Twilio (NYSE:TWLO) shareholders have had a rough year. The stock has underperformed the broader S&P 500 by a wide margin, and unfortunately, things got worse when the company delivered its third-quarter earnings report. In fact, Twilio's share price now sits 30% below its all-time high.

In this Backstage Pass video, which was recorded Oct. 29, 2021, Motley Fool contributor Trevor Jennewine shares his thoughts on the company's latest financial results and its prospects for future growth. Fool contributor Brian Withers is also in this clip.

Trevor Jennewine: Let's take a look. Twilio is a cloud communications company. Its platform really helps developers embed features like text messaging, voice, and video into their own applications. It's the technology behind communications of companies like Instacart, DoorDash, and Airbnb.

They reported third-quarter earnings yesterday and Wall Street's reaction has been quite negative. The stock was down about 18% today, closing in on a 52-week low. Let's take a look at what happened.

Revenue came in at $740 million. That was a beat, up 65%, that was a solid beat on the top line. And the company posted a net loss of a $1.26 per diluted share. A bigger loss than last year, but still a beat on the bottom line. Also, on an adjusted basis that the company actually was profitable at $0.01 per diluted share, down from $0.04 per diluted share last year. But still a beat.

Twilio also has 250,000 customers now and that's up 20%. The company's dollar-based net expansion rate was 131%. So it's adding new customers fairly quickly, and those customers are spending more over time. One of the problems here is that that expansion rate is actually lower than it was last year. It was 137% last year, so moving in the wrong direction. The company has also free cash flow negative through the first nine months of the year, a loss of $89 million. That is also moving the wrong direction compared to last year.

Let's see here. We'll get to guidance. Guidance is really what sunk the ship here for Twilio, but a few notes on management's commentary. Twilio, the core of its platform are developer tools to help embed those communications into applications. But it also offers a range of pre-built solutions. Twilio Flex helps businesses build contact centers, and Twilio Frontline allows sales teams to engage with customers. It recently announced Twilio Engage, which is an automated marketing platform. It's really got some of the big pillars of customer relationship management now. It's got a customer service solution, it's got a sales solution, and now an automated marketing solution that you can use to launch these omnichannel campaigns. I think that's a positive thing there. I think Twilio is going in a good direction.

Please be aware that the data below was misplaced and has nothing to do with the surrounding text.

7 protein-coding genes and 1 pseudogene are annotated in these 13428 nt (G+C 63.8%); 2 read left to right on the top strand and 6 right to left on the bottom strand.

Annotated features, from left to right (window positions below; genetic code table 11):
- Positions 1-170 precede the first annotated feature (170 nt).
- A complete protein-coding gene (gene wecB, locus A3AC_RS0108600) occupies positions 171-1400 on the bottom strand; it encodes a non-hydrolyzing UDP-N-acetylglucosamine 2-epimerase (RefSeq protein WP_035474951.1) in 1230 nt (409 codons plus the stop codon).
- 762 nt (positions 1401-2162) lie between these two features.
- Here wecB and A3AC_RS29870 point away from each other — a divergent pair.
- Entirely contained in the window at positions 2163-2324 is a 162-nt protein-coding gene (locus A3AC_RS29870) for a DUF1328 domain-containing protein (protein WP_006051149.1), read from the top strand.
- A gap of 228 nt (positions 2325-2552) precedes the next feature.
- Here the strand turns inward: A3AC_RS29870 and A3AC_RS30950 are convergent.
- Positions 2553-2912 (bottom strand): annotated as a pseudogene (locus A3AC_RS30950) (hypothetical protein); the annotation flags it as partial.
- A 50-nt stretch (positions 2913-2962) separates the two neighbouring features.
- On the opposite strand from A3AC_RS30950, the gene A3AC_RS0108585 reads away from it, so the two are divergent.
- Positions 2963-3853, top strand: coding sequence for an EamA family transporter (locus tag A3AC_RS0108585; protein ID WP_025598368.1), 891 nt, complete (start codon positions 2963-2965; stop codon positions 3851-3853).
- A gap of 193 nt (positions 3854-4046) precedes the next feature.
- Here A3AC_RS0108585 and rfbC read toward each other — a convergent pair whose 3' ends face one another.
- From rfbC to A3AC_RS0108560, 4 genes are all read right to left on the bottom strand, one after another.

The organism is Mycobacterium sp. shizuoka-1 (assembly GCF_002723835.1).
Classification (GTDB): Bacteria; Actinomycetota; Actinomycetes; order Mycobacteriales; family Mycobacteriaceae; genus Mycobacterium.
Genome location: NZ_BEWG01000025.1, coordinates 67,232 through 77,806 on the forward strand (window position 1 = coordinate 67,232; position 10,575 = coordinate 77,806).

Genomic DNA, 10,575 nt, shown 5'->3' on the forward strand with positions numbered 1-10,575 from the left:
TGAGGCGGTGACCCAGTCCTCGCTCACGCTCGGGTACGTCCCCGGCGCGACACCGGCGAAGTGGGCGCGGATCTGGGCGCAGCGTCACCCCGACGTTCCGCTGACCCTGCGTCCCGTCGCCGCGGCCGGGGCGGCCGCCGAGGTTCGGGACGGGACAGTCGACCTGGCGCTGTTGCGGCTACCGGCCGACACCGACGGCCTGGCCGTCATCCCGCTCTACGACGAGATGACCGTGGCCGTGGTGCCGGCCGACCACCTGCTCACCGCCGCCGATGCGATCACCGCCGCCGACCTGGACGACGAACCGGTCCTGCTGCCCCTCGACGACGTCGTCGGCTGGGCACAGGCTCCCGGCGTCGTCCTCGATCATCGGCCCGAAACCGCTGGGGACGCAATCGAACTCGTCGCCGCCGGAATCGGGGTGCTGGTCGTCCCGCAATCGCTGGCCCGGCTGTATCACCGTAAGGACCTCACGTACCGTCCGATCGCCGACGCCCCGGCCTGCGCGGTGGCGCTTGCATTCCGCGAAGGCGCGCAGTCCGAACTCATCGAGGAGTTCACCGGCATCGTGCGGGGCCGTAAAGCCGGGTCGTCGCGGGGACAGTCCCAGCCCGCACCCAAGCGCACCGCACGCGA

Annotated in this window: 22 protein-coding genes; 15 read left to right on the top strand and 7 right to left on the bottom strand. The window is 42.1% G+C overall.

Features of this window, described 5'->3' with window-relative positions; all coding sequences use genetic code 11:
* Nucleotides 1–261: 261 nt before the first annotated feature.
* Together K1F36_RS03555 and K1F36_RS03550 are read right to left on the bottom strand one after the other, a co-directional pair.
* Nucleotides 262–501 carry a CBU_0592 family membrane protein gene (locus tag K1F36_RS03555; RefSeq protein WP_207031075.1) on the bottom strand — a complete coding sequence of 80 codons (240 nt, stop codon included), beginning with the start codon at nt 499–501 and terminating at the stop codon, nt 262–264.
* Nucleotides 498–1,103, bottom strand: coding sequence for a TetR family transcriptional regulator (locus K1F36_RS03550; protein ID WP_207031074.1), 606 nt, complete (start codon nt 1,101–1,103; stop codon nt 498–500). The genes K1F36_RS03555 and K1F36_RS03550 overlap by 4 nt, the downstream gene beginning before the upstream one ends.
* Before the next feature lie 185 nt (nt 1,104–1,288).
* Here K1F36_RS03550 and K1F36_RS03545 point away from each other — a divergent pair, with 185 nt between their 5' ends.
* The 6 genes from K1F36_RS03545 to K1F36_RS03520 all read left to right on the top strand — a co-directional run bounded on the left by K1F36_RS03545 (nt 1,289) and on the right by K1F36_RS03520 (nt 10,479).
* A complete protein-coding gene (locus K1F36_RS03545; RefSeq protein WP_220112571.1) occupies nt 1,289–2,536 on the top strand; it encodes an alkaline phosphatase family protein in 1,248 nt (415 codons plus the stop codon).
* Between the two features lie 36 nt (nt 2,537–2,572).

The company acquired Segment relatively recently, and Segment is a customer data platform that allows companies to personalize communications. It's really headed toward that CRM space.

They also launched Twilio Live, which is a platform for audio and video streaming they can scale out to millions of people. Continuing to innovate.

Let's take a look at the fourth quarter. The outlook is $760 million to $770 million, which would be 40% growth. But the non-GAAP loss, they are looking for $0.26 to $0.23 cents. Wall Street was expecting a much smaller figure: $0.08. This was probably the worst part of the earnings. This is what really, really tanked the stock today. Like I said, it's about down 18%.

We've gotten a lot of questions about Twilio in the Slido over the last day or so in response to that big decline. I've done some thinking. I don't think this is a terrible quarter. Revenue growth is strong. Solid customer growth, that expansion rate is still solid. But it also wasn't a great quarter. The company's net loss is widening, and I think that has some investors spooked. Brian, hopefully that clears things up for you a little bit.

Brian Withers: Yeah, it does. Some of that I'm wondering some of that is purposeful investing versus just taking time to work through the Segment cost and integration process. I hope that management continues to keep us updated on how they're doing there.

Trevor Jennewine: Yeah, I think they will, for what it's worth, I'm a shareholder too, so I feel that pain today, but I don't have any plans to sell the stock.

Brian Withers: Yeah, I love the company, love the technology, the CEO. There's a ton of things going for it. It's just a report card.

Trevor Jennewine: That's right.

Brian Withers: We'll check in next time around.

This article represents the opinion of the writer, who may disagree with the “official” recommendation position of a Motley Fool premium advisory service. We’re motley! Questioning an investing thesis -- even one of our own -- helps us all think critically about investing and make decisions that help us become smarter, happier, and richer.